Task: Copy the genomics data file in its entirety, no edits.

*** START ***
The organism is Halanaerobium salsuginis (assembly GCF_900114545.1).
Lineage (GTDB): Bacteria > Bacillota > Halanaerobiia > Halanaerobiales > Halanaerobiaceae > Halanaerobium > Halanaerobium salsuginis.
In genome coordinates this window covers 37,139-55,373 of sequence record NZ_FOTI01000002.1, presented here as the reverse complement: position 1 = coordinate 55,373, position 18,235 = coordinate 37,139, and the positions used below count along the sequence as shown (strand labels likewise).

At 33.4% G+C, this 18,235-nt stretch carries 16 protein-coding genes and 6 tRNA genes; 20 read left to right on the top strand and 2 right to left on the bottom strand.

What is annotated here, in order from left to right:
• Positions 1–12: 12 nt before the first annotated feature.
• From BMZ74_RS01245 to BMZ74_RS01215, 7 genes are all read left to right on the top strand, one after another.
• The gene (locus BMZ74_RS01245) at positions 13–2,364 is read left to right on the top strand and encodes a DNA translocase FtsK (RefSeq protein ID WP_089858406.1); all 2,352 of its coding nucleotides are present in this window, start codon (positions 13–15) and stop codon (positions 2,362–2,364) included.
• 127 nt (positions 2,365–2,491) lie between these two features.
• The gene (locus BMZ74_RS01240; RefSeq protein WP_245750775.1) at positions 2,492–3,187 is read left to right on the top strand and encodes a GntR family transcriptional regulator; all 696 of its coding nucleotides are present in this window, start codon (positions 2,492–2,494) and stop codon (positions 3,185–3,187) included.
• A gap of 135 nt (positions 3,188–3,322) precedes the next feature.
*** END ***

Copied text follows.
The organism is Halanaerobium salsuginis (assembly GCF_900114545.1).
Lineage (GTDB): Bacteria > Bacillota > Halanaerobiia > Halanaerobiales > Halanaerobiaceae > Halanaerobium > Halanaerobium salsuginis.
In genome coordinates this window covers 37,139-55,373 of sequence record NZ_FOTI01000002.1, presented here as the reverse complement: position 1 = coordinate 55,373, position 18,235 = coordinate 37,139, and the positions used below count along the sequence as shown (strand labels likewise).

At 33.4% G+C, this 18,235-nt stretch carries 16 protein-coding genes and 6 tRNA genes; 20 read left to right on the top strand and 2 right to left on the bottom strand.

What is annotated here, in order from left to right:
• Positions 1–12: 12 nt before the first annotated feature.
• From BMZ74_RS01245 to BMZ74_RS01215, 7 genes are all read left to right on the top strand, one after another.
• The gene (locus BMZ74_RS01245) at positions 13–2,364 is read left to right on the top strand and encodes a DNA translocase FtsK (RefSeq protein ID WP_089858406.1); all 2,352 of its coding nucleotides are present in this window, start codon (positions 13–15) and stop codon (positions 2,362–2,364) included.
• 127 nt (positions 2,365–2,491) lie between these two features.
• The gene (locus BMZ74_RS01240; RefSeq protein WP_245750775.1) at positions 2,492–3,187 is read left to right on the top strand and encodes a GntR family transcriptional regulator; all 696 of its coding nucleotides are present in this window, start codon (positions 2,492–2,494) and stop codon (positions 3,185–3,187) included.
• A gap of 135 nt (positions 3,188–3,322) precedes the next feature.